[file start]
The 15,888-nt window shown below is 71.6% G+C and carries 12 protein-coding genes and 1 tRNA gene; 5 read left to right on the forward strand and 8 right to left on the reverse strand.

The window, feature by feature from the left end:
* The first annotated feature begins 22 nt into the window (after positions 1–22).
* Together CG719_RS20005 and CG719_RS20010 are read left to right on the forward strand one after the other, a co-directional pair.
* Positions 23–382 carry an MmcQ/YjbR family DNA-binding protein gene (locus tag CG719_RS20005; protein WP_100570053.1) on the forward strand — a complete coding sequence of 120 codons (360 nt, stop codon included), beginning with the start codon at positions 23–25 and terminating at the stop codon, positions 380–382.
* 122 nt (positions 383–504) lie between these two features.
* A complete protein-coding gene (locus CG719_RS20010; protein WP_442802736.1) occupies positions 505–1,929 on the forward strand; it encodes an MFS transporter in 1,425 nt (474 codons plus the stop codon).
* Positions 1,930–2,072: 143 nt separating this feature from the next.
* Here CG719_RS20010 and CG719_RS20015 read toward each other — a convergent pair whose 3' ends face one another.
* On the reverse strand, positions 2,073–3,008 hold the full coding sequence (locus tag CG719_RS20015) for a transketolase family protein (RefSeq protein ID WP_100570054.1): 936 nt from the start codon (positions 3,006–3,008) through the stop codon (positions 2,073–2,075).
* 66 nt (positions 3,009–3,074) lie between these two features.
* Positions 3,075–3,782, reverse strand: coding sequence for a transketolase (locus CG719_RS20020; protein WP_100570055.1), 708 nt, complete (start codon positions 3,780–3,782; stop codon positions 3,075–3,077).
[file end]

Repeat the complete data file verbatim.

The 15,888-nt window shown below is 71.6% G+C and carries 12 protein-coding genes and 1 tRNA gene; 5 read left to right on the forward strand and 8 right to left on the reverse strand.

The window, feature by feature from the left end:
* The first annotated feature begins 22 nt into the window (after positions 1–22).
* Together CG719_RS20005 and CG719_RS20010 are read left to right on the forward strand one after the other, a co-directional pair.
* Positions 23–382 carry an MmcQ/YjbR family DNA-binding protein gene (locus tag CG719_RS20005; protein WP_100570053.1) on the forward strand — a complete coding sequence of 120 codons (360 nt, stop codon included), beginning with the start codon at positions 23–25 and terminating at the stop codon, positions 380–382.
* 122 nt (positions 383–504) lie between these two features.
* A complete protein-coding gene (locus CG719_RS20010; protein WP_442802736.1) occupies positions 505–1,929 on the forward strand; it encodes an MFS transporter in 1,425 nt (474 codons plus the stop codon).
* Positions 1,930–2,072: 143 nt separating this feature from the next.
* Here CG719_RS20010 and CG719_RS20015 read toward each other — a convergent pair whose 3' ends face one another.
* On the reverse strand, positions 2,073–3,008 hold the full coding sequence (locus tag CG719_RS20015) for a transketolase family protein (RefSeq protein ID WP_100570054.1): 936 nt from the start codon (positions 3,006–3,008) through the stop codon (positions 2,073–2,075).
* 66 nt (positions 3,009–3,074) lie between these two features.
* Positions 3,075–3,782, reverse strand: coding sequence for a transketolase (locus CG719_RS20020; protein WP_100570055.1), 708 nt, complete (start codon positions 3,780–3,782; stop codon positions 3,075–3,077).